News & Links/ California Amazon Reach A Deal

Online retailer in California takes on a role it has fought against for years: tax collection conduit.

The change, which took effect September 2012, comes after years of battling between the world's largest online mall and the State of California over whether Internet retailers should have to charge sales tax. The two sides reached a deal in 2011 that included a one-year grace period.

Lawmakers have watched the increasingly popular e-retailer was depriving the state of millions of dollars by refusing to charge taxes, which were protected by a U.S. Supreme Court ruling that prohibits states from forcing businesses without a physical presence in the area to collect sales tax.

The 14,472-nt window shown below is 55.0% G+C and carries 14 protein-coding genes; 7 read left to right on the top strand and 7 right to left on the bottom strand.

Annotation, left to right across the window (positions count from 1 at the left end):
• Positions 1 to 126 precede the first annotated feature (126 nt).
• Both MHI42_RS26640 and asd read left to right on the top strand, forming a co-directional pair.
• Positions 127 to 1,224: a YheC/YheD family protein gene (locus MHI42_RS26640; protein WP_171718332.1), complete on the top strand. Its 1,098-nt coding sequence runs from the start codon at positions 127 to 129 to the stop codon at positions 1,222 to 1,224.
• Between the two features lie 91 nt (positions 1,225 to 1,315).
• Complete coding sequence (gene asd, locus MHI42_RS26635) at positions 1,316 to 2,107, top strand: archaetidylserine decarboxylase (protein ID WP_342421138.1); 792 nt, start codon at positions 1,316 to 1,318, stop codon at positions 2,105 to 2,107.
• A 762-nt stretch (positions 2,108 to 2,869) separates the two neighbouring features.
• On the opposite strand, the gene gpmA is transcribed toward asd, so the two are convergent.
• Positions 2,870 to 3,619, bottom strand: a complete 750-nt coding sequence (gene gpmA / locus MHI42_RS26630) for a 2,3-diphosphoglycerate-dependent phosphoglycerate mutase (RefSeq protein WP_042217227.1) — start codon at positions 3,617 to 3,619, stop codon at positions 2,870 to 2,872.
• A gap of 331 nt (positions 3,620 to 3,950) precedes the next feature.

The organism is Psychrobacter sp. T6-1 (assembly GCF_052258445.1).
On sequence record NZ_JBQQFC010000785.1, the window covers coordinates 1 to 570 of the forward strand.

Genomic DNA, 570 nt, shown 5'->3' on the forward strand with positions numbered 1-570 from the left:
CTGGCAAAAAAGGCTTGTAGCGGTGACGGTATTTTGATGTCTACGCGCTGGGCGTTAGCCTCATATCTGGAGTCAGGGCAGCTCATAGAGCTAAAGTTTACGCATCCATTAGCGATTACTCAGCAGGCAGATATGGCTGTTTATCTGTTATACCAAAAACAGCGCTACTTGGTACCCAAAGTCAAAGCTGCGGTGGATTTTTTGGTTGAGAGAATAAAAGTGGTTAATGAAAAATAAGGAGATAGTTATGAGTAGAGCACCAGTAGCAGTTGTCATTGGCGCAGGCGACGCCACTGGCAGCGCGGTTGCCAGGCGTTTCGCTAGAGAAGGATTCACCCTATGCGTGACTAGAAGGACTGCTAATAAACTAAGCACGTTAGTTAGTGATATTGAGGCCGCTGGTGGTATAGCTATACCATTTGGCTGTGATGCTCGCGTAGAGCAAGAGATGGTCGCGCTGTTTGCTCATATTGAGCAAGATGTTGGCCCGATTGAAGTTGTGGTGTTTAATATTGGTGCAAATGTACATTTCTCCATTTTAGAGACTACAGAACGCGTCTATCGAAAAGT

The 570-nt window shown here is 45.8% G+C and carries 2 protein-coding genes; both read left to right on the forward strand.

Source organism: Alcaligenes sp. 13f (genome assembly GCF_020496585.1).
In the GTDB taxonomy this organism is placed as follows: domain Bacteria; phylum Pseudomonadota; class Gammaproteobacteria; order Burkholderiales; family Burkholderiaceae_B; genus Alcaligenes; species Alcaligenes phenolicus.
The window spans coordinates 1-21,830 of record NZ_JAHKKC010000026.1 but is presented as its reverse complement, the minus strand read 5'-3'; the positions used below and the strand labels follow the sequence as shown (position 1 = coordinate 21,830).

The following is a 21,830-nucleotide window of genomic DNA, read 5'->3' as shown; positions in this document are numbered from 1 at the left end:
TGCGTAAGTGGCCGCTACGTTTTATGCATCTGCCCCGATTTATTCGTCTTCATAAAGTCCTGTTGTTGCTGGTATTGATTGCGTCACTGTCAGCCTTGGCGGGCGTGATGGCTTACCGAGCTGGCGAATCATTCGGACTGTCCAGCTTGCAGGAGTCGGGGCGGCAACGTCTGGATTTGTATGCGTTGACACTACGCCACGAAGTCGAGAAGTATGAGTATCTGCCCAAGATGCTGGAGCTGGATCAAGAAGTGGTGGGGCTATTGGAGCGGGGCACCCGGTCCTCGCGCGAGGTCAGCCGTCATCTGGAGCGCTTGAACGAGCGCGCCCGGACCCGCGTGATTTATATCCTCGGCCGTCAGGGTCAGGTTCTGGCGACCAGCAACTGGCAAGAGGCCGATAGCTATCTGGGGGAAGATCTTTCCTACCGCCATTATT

Now Amazon enters treaties across the country, paving the way to start opening warehouses and offering faster shipping in areas where tax disputes had previously prevented it from putting down roots.

The resolution of Amazon's tax fight in California has allowed the company to start building a network of distribution centers. Soon, customers in the nation's most populous state will receive shipments from warehouses in San Bernardino, which is near Los Angeles, and Patterson, near the San Francisco Bay Area – instead of from Reno, Nev. or Phoenix. Each new center is expected to bring hundreds of jobs to California.

The brick-and-mortar stores that pushed for the "Amazon tax" to level the business playing field hope the changes will end the dispiriting practice of "show-rooming," when people browse electronics or books in a store but make their purchases online.

Amazon has been tax-free for nearly two decades.